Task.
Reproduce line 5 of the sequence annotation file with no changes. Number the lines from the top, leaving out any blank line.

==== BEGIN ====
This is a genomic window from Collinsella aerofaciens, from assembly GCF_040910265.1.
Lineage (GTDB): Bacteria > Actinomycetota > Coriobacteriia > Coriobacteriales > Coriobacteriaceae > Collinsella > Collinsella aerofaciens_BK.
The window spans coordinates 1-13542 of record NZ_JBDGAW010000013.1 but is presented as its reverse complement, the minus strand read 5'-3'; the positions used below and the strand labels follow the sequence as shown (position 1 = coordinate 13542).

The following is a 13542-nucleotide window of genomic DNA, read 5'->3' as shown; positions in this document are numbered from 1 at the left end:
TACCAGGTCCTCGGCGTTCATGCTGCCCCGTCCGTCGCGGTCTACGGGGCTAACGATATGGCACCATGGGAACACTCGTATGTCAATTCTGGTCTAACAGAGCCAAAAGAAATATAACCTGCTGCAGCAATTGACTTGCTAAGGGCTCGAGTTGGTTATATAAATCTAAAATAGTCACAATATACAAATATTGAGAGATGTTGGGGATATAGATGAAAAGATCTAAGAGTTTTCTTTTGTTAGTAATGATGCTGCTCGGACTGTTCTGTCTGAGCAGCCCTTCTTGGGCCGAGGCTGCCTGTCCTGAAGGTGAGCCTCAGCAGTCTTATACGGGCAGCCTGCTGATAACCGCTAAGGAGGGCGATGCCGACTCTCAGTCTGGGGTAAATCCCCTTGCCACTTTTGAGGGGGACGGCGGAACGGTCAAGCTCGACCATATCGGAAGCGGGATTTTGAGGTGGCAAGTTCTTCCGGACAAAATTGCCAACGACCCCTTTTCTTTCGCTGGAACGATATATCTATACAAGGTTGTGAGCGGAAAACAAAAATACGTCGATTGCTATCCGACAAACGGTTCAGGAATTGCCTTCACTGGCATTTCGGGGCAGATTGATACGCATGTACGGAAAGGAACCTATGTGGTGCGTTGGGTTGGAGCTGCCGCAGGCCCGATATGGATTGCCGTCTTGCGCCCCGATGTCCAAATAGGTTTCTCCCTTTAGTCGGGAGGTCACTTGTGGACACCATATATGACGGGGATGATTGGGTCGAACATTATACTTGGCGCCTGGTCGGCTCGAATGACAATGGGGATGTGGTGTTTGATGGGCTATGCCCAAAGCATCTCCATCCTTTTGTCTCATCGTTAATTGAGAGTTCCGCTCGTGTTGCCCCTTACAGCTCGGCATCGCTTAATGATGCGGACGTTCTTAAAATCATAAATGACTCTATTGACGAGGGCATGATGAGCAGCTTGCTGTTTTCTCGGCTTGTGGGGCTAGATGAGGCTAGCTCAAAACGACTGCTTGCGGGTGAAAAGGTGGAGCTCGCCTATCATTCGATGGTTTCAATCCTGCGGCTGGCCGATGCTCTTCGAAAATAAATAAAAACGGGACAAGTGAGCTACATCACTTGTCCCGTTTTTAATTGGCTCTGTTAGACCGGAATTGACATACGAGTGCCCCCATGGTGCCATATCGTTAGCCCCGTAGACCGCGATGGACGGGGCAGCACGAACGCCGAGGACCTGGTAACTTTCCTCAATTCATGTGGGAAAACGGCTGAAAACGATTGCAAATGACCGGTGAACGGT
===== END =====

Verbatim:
TACCAGGTCCTCGGCGTTCATGCTGCCCCGTCCGTCGCGGTCTACGGGGCTAACGATATGGCACCATGGGAACACTCGTATGTCAATTCTGGTCTAACAGAGCCAAAAGAAATATAACCTGCTGCAGCAATTGACTTGCTAAGGGCTCGAGTTGGTTATATAAATCTAAAATAGTCACAATATACAAATATTGAGAGATGTTGGGGATATAGATGAAAAGATCTAAGAGTTTTCTTTTGTTAGTAATGATGCTGCTCGGACTGTTCTGTCTGAGCAGCCCTTCTTGGGCCGAGGCTGCCTGTCCTGAAGGTGAGCCTCAGCAGTCTTATACGGGCAGCCTGCTGATAACCGCTAAGGAGGGCGATGCCGACTCTCAGTCTGGGGTAAATCCCCTTGCCACTTTTGAGGGGGACGGCGGAACGGTCAAGCTCGACCATATCGGAAGCGGGATTTTGAGGTGGCAAGTTCTTCCGGACAAAATTGCCAACGACCCCTTTTCTTTCGCTGGAACGATATATCTATACAAGGTTGTGAGCGGAAAACAAAAATACGTCGATTGCTATCCGACAAACGGTTCAGGAATTGCCTTCACTGGCATTTCGGGGCAGATTGATACGCATGTACGGAAAGGAACCTATGTGGTGCGTTGGGTTGGAGCTGCCGCAGGCCCGATATGGATTGCCGTCTTGCGCCCCGATGTCCAAATAGGTTTCTCCCTTTAGTCGGGAGGTCACTTGTGGACACCATATATGACGGGGATGATTGGGTCGAACATTATACTTGGCGCCTGGTCGGCTCGAATGACAATGGGGATGTGGTGTTTGATGGGCTATGCCCAAAGCATCTCCATCCTTTTGTCTCATCGTTAATTGAGAGTTCCGCTCGTGTTGCCCCTTACAGCTCGGCATCGCTTAATGATGCGGACGTTCTTAAAATCATAAATGACTCTATTGACGAGGGCATGATGAGCAGCTTGCTGTTTTCTCGGCTTGTGGGGCTAGATGAGGCTAGCTCAAAACGACTGCTTGCGGGTGAAAAGGTGGAGCTCGCCTATCATTCGATGGTTTCAATCCTGCGGCTGGCCGATGCTCTTCGAAAATAAATAAAAACGGGACAAGTGAGCTACATCACTTGTCCCGTTTTTAATTGGCTCTGTTAGACCGGAATTGACATACGAGTGCCCCCATGGTGCCATATCGTTAGCCCCGTAGACCGCGATGGACGGGGCAGCACGAACGCCGAGGACCTGGTAACTTTCCTCAATTCATGTGGGAAAACGGCTGAAAACGATTGCAAATGACCGGTGAACGGT